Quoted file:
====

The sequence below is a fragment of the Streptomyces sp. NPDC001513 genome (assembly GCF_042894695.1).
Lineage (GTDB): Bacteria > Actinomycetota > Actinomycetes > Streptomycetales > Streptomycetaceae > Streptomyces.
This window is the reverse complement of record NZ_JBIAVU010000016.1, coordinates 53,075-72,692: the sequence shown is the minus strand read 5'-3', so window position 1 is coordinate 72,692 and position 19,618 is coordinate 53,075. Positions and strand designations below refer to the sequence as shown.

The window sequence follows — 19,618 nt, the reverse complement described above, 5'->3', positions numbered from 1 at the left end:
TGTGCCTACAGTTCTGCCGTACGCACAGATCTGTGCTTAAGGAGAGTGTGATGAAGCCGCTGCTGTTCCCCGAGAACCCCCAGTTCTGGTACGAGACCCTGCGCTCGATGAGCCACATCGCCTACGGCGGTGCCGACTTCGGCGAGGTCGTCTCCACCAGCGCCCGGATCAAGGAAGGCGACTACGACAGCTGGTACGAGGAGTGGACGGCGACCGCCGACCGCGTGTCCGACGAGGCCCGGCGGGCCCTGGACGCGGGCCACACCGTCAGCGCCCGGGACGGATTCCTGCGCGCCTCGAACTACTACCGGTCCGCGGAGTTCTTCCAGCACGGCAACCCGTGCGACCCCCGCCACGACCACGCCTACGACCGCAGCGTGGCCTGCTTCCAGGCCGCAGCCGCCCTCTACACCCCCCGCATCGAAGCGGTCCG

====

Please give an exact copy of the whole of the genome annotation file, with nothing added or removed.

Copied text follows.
The sequence below is a fragment of the Streptomyces sp. NPDC001513 genome (assembly GCF_042894695.1).
Lineage (GTDB): Bacteria > Actinomycetota > Actinomycetes > Streptomycetales > Streptomycetaceae > Streptomyces.
This window is the reverse complement of record NZ_JBIAVU010000016.1, coordinates 53,075-72,692: the sequence shown is the minus strand read 5'-3', so window position 1 is coordinate 72,692 and position 19,618 is coordinate 53,075. Positions and strand designations below refer to the sequence as shown.

The window sequence follows — 19,618 nt, the reverse complement described above, 5'->3', positions numbered from 1 at the left end:
TGTGCCTACAGTTCTGCCGTACGCACAGATCTGTGCTTAAGGAGAGTGTGATGAAGCCGCTGCTGTTCCCCGAGAACCCCCAGTTCTGGTACGAGACCCTGCGCTCGATGAGCCACATCGCCTACGGCGGTGCCGACTTCGGCGAGGTCGTCTCCACCAGCGCCCGGATCAAGGAAGGCGACTACGACAGCTGGTACGAGGAGTGGACGGCGACCGCCGACCGCGTGTCCGACGAGGCCCGGCGGGCCCTGGACGCGGGCCACACCGTCAGCGCCCGGGACGGATTCCTGCGCGCCTCGAACTACTACCGGTCCGCGGAGTTCTTCCAGCACGGCAACCCGTGCGACCCCCGCCACGACCACGCCTACGACCGCAGCGTGGCCTGCTTCCAGGCCGCAGCCGCCCTCTACACCCCCCGCATCGAAGCGGTCCG